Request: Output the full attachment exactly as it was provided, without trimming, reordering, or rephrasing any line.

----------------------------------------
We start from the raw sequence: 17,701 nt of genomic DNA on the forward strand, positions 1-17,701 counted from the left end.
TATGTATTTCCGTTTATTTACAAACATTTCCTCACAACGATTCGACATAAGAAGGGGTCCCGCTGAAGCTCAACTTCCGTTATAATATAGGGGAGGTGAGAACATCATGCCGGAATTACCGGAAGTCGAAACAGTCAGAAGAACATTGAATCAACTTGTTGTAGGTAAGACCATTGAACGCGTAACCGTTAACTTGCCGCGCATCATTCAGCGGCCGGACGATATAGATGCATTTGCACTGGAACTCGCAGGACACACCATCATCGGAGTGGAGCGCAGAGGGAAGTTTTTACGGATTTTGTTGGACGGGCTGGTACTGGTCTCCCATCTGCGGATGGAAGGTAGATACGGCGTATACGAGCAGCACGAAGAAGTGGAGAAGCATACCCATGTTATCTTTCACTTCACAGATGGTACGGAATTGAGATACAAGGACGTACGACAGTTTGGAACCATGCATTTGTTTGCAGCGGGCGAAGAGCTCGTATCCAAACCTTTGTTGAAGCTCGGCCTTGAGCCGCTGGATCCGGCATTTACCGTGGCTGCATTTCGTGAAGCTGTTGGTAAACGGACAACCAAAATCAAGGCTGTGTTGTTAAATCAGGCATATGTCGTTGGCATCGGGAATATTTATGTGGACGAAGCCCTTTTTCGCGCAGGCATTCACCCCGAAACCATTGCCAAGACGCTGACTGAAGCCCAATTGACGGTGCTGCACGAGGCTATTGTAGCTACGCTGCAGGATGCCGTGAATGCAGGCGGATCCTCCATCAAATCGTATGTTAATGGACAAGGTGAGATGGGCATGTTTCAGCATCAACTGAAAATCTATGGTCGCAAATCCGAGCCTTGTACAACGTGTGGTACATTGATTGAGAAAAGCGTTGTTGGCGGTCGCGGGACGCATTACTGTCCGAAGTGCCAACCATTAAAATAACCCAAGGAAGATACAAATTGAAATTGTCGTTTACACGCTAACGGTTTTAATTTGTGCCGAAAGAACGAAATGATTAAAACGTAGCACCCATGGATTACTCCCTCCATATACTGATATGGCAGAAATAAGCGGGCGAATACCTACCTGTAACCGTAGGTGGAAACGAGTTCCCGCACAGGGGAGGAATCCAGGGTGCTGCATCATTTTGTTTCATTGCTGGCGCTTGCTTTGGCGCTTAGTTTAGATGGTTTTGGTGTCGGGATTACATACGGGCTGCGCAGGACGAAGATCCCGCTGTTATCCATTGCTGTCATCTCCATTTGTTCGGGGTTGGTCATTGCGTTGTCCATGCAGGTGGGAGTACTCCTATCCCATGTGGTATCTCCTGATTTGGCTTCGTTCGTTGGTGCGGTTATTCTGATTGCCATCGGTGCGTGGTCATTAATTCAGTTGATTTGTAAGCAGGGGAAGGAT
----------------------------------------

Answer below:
We start from the raw sequence: 17,701 nt of genomic DNA on the forward strand, positions 1-17,701 counted from the left end.
TATGTATTTCCGTTTATTTACAAACATTTCCTCACAACGATTCGACATAAGAAGGGGTCCCGCTGAAGCTCAACTTCCGTTATAATATAGGGGAGGTGAGAACATCATGCCGGAATTACCGGAAGTCGAAACAGTCAGAAGAACATTGAATCAACTTGTTGTAGGTAAGACCATTGAACGCGTAACCGTTAACTTGCCGCGCATCATTCAGCGGCCGGACGATATAGATGCATTTGCACTGGAACTCGCAGGACACACCATCATCGGAGTGGAGCGCAGAGGGAAGTTTTTACGGATTTTGTTGGACGGGCTGGTACTGGTCTCCCATCTGCGGATGGAAGGTAGATACGGCGTATACGAGCAGCACGAAGAAGTGGAGAAGCATACCCATGTTATCTTTCACTTCACAGATGGTACGGAATTGAGATACAAGGACGTACGACAGTTTGGAACCATGCATTTGTTTGCAGCGGGCGAAGAGCTCGTATCCAAACCTTTGTTGAAGCTCGGCCTTGAGCCGCTGGATCCGGCATTTACCGTGGCTGCATTTCGTGAAGCTGTTGGTAAACGGACAACCAAAATCAAGGCTGTGTTGTTAAATCAGGCATATGTCGTTGGCATCGGGAATATTTATGTGGACGAAGCCCTTTTTCGCGCAGGCATTCACCCCGAAACCATTGCCAAGACGCTGACTGAAGCCCAATTGACGGTGCTGCACGAGGCTATTGTAGCTACGCTGCAGGATGCCGTGAATGCAGGCGGATCCTCCATCAAATCGTATGTTAATGGACAAGGTGAGATGGGCATGTTTCAGCATCAACTGAAAATCTATGGTCGCAAATCCGAGCCTTGTACAACGTGTGGTACATTGATTGAGAAAAGCGTTGTTGGCGGTCGCGGGACGCATTACTGTCCGAAGTGCCAACCATTAAAATAACCCAAGGAAGATACAAATTGAAATTGTCGTTTACACGCTAACGGTTTTAATTTGTGCCGAAAGAACGAAATGATTAAAACGTAGCACCCATGGATTACTCCCTCCATATACTGATATGGCAGAAATAAGCGGGCGAATACCTACCTGTAACCGTAGGTGGAAACGAGTTCCCGCACAGGGGAGGAATCCAGGGTGCTGCATCATTTTGTTTCATTGCTGGCGCTTGCTTTGGCGCTTAGTTTAGATGGTTTTGGTGTCGGGATTACATACGGGCTGCGCAGGACGAAGATCCCGCTGTTATCCATTGCTGTCATCTCCATTTGTTCGGGGTTGGTCATTGCGTTGTCCATGCAGGTGGGAGTACTCCTATCCCATGTGGTATCTCCTGATTTGGCTTCGTTCGTTGGTGCGGTTATTCTGATTGCCATCGGTGCGTGGTCATTAATTCAGTTGATTTGTAAGCAGGGGAAGGAT